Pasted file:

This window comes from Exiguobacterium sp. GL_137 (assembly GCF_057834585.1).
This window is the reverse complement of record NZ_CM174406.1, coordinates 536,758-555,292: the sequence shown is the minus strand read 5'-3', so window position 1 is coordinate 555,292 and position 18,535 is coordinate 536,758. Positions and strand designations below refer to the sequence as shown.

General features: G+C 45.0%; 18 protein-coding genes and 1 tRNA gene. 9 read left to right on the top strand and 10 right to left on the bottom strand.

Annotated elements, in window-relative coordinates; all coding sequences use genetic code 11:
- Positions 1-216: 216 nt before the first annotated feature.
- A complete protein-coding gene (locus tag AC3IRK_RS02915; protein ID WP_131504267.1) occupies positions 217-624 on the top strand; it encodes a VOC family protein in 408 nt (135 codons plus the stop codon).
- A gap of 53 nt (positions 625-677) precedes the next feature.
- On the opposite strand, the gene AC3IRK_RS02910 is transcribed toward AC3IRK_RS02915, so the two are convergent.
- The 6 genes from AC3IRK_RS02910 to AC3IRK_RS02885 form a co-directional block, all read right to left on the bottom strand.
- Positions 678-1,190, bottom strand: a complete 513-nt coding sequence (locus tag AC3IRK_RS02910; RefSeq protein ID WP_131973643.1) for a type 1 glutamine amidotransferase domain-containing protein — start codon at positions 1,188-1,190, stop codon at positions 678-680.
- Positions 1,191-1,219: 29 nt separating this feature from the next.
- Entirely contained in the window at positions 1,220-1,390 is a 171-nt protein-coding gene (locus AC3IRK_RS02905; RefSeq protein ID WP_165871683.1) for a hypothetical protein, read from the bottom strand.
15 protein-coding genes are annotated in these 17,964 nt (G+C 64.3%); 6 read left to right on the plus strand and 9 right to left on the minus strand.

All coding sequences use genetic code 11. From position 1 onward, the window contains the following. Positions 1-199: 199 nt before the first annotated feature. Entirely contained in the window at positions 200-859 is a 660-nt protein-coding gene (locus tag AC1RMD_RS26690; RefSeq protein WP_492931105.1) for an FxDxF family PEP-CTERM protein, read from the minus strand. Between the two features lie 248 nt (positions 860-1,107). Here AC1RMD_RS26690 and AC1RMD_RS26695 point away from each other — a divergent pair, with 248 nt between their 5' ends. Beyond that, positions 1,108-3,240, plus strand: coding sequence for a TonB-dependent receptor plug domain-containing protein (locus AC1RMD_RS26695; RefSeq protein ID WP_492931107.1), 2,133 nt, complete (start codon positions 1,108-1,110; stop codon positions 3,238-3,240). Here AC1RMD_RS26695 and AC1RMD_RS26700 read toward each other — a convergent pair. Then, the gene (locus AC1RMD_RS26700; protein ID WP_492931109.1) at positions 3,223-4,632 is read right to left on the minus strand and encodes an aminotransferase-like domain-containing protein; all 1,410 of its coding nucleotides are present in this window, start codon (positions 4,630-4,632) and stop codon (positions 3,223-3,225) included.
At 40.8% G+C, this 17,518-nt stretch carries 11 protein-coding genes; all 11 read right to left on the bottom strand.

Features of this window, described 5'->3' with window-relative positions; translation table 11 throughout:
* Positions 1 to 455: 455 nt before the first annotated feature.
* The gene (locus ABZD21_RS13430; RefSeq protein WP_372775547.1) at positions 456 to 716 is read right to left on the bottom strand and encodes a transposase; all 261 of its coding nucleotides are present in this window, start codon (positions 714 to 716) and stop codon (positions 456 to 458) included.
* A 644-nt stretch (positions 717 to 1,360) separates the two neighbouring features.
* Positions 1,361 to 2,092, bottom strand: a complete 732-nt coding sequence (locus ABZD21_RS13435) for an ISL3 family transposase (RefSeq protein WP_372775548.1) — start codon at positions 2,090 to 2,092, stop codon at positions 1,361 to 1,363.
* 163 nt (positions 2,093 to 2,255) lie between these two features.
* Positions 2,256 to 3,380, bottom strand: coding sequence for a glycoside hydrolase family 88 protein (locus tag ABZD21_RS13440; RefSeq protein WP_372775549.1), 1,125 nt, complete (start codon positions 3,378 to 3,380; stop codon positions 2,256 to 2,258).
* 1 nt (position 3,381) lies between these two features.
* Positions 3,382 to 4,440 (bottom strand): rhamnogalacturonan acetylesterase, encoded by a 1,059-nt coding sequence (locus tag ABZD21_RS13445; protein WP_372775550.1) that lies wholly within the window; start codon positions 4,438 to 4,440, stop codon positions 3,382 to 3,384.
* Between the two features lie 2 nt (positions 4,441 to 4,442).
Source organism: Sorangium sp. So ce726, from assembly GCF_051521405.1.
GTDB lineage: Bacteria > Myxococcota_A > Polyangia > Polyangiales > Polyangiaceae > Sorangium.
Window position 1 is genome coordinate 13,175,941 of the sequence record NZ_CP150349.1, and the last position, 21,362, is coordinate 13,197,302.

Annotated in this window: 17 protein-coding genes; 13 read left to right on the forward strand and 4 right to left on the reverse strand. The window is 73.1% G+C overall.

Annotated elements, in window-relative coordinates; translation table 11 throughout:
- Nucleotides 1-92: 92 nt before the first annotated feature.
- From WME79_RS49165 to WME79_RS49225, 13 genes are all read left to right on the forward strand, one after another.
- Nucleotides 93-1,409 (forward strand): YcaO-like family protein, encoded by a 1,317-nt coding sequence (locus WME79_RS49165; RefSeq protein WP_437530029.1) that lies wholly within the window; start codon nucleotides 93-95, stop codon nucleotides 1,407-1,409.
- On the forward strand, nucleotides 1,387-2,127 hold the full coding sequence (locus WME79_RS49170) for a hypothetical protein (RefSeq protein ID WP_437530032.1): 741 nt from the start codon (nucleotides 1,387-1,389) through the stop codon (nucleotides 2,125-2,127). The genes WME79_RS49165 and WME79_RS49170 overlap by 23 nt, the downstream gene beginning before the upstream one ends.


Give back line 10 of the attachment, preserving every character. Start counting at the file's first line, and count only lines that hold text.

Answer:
- Positions 678-1,190, bottom strand: a complete 513-nt coding sequence (locus tag AC3IRK_RS02910; RefSeq protein ID WP_131973643.1) for a type 1 glutamine amidotransferase domain-containing protein — start codon at positions 1,188-1,190, stop codon at positions 678-680.